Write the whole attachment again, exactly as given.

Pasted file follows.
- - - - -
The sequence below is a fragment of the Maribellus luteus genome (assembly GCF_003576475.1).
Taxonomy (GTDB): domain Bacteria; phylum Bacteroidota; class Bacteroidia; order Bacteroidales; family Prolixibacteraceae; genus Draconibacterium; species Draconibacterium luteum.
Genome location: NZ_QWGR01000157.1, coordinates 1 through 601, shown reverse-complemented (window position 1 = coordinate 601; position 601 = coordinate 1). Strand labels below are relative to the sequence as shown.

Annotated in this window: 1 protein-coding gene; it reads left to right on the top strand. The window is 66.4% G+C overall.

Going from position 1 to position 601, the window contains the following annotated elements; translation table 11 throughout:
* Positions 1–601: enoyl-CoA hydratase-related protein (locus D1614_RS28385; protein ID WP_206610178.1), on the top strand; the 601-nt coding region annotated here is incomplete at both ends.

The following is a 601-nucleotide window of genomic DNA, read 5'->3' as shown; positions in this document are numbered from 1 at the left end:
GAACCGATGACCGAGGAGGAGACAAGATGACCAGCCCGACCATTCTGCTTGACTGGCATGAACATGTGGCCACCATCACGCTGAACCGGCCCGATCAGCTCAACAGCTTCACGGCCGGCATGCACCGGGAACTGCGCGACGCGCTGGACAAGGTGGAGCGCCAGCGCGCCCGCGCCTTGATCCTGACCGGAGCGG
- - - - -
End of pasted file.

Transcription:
The sequence below is a fragment of the Maribellus luteus genome (assembly GCF_003576475.1).
Taxonomy (GTDB): domain Bacteria; phylum Bacteroidota; class Bacteroidia; order Bacteroidales; family Prolixibacteraceae; genus Draconibacterium; species Draconibacterium luteum.
Genome location: NZ_QWGR01000157.1, coordinates 1 through 601, shown reverse-complemented (window position 1 = coordinate 601; position 601 = coordinate 1). Strand labels below are relative to the sequence as shown.

Annotated in this window: 1 protein-coding gene; it reads left to right on the top strand. The window is 66.4% G+C overall.

Going from position 1 to position 601, the window contains the following annotated elements; translation table 11 throughout:
* Positions 1–601: enoyl-CoA hydratase-related protein (locus D1614_RS28385; protein ID WP_206610178.1), on the top strand; the 601-nt coding region annotated here is incomplete at both ends.

The following is a 601-nucleotide window of genomic DNA, read 5'->3' as shown; positions in this document are numbered from 1 at the left end:
GAACCGATGACCGAGGAGGAGACAAGATGACCAGCCCGACCATTCTGCTTGACTGGCATGAACATGTGGCCACCATCACGCTGAACCGGCCCGATCAGCTCAACAGCTTCACGGCCGGCATGCACCGGGAACTGCGCGACGCGCTGGACAAGGTGGAGCGCCAGCGCGCCCGCGCCTTGATCCTGACCGGAGCGG